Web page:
- New research indicates that a heart attack can cause more rapid decline in cognitive skills in the years after the incident.
- Experts say that’s because heart and brain health are closely connected.
- They say this is yet another reason for people to have heart healthy lifestyles.
Practicing good heart health doesn’t just keep heart attacks away.
It can also slow cognitive decline later in life.
That’s according to
“We need to realize that what’s going on in the heart and brain are related. Managing risk factors to prevent a heart attack is actually good for your brain as well,” Dr. Michelle C. Johansen, lead author of the study and an assistant professor of cerebrovascular neurology at the Johns Hopkins University School of Medicine in Maryland, said in a statement.
“We have shown that having a heart attack can be detrimental to your brain health over time,” she added.
The study authors say their research is one of the first to examine the short-term and long-term impact of a sudden cardiac event on cognitive abilities.
The study included more than 31,000 participants, of which 56 percent were women, 23 percent were Black adults, 8 percent were Hispanic adults, and 69 percent were white adults.
The participants had not had a heart attack or been diagnosed with dementia. They were a median age of 60 when they received their first cognitive assessment.
The participants were followed for 5 to 20 years, with a median time of 6 years.
Researchers said the 1,047 subjects who had a heart attack didn’t have a significant decline in any measure of cognition soon afterward. Still, they did have significantly faster declines in memory, executive functioning, and global cognition in the years following the heart attack.
“Dementia is a slow, stepwise process,” Johansen said. “One doesn’t wake up out of the blue with dementia. If a heart attack is a factor in the development of dementia, you would not anticipate that, after adjusting for how sick a patient is, there would be cognitive decline immediately.
“However, we did find the significant change occurs several years later,” she added. “It’s important to know that cognitive decline is a possibility after a heart attack, so physicians are both managing patients’ heart disease and looking for signs of dementia following a heart attack. It can even be a great conversation starter about why it’s important for patients to follow medical advice to prevent a heart attack.”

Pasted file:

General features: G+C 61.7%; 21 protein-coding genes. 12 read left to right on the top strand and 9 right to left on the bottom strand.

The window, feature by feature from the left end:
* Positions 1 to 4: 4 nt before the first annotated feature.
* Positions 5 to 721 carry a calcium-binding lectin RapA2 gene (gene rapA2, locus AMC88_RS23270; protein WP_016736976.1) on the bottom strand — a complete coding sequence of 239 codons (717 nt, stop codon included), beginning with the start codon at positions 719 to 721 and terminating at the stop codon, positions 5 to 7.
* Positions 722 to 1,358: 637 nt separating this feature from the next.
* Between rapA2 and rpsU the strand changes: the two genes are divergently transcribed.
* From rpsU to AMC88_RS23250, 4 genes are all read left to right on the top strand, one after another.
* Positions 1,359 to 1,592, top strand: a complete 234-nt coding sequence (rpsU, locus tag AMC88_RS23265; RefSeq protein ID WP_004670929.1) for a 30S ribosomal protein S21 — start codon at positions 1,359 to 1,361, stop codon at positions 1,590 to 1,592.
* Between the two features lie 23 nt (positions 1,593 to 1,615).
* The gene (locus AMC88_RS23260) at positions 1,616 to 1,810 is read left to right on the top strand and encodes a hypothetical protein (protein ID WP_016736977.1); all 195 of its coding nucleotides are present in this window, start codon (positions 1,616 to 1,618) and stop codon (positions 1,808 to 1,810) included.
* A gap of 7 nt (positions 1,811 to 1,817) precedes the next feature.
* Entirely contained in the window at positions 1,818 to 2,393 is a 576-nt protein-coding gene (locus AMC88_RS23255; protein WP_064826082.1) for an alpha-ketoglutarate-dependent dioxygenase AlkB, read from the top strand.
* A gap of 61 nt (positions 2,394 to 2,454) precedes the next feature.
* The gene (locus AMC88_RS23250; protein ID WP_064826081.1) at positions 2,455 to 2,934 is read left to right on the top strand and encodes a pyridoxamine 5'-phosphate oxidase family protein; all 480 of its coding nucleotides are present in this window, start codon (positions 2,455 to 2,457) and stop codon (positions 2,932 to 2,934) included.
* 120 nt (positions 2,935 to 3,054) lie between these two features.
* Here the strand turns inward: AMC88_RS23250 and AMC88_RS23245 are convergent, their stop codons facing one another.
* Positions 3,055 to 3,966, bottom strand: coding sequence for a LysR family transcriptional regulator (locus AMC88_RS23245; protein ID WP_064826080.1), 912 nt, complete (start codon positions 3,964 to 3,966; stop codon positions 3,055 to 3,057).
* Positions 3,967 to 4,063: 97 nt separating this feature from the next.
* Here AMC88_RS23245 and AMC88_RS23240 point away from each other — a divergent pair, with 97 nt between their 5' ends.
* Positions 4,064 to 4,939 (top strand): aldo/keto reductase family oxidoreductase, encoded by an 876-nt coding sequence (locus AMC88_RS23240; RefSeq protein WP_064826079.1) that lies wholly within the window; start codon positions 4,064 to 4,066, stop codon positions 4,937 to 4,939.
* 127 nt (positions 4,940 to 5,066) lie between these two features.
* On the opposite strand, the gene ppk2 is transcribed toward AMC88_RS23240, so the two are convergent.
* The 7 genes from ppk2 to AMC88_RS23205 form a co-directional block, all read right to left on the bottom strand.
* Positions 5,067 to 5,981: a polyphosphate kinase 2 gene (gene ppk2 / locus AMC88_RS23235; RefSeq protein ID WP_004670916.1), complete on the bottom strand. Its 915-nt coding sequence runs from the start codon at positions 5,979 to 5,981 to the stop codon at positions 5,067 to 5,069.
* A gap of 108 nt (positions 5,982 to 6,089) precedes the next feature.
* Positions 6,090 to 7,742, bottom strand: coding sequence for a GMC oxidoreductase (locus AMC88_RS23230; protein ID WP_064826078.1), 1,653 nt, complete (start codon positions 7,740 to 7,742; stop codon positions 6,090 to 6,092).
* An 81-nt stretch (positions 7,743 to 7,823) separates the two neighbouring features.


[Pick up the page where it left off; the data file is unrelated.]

Dr. Hannah I. Chaudry, a specialist in cardiovascular medicine at the Heart and Vascular Center at Dartmouth-Hitchcock Medical Center Lebanon in New Hampshire, told Healthline that doctors have long known people having heart attacks can be predisposed to events such as strokes, which can lead to cognitive decline.
“But newer studies have found a general relationship between heart attacks and cognitive decline even in those without stroke,” Chaudry said. “This is a new finding, and further studies are needed to clarify the mechanisms behind this connection.”
Chaudry said there are two main ways heart disease can harm the brain.
“First, a heart attack threatens the brain directly by not pumping adequate amounts of blood to the brain,” she said. “This lack of blood flow can cause permanent brain injury that shows up later in life as cognitive decline.”
“Second, the fact that the heart arteries are diseased indicates that the same process may be occurring in the arteries of the brain and throughout the entire body,” Chaudry added. “We know that the same things that put one at risk for cholesterol buildup in the heart arteries leading to heart attack will increase the risk of buildup in the arteries of the brain. When this happens, the decreased blood flow to the brain can lead to eventual cognitive decline.
“It is still unclear why there is a delay in the appearance of cognitive decline following a heart attack. It is possible that the effects on the brain are very subtle initially, and we do not pick up on it until later in life,” she noted.
Dr. Alexandra Ward, director of Women’s Health Center at Riverside Health System in Virginia, told Healthline that cognitive decline in people after heart attacks is slower than those caused by a stroke.
She said this is “because this blood vessel blockage often occurs on a smaller scale compared to a stroke, which causes a huge decrease because it occurs in an artery or larger vessel.”
“The minor insults heart disease creates result in many people not seeing a decline until years later,” she said.
Ward said the risk factors associated with Alzheimer’s and dementia are also present for heart disease.
“I encourage everyone to be familiar with what I call the traditional factors in addition to gender-specific factors. Traditional factors that impact cardiac and vascular disease, which would lead to cognitive decline, include high blood pressure, high cholesterol, diabetes, smoking, (and) obesity,” she explained.
In women, Ward said other factors could include hypertension, preeclampsia, history of autoimmune disease, early menopause, anxiety, and depression.
“The biggest way to avoid heart attacks and cognitive decline is prevention against heart disease,” Ward said. “It’s important to first be aware of your risk factors and work with your healthcare team to aggressively reduce those.”
“This can include a heart-healthy diet, adequate exercise, adhering to blood pressure or cholesterol medication, and above all quitting smoking,” Ward said. “I tell my patients if they modify one aspect of their lifestyle, I highly recommend it is to quit smoking because of its tremendous benefits. Additionally, receiving the vaccination against the flu and COVID-19 continues to reduce the risk of additional infection, which can impact your heart.”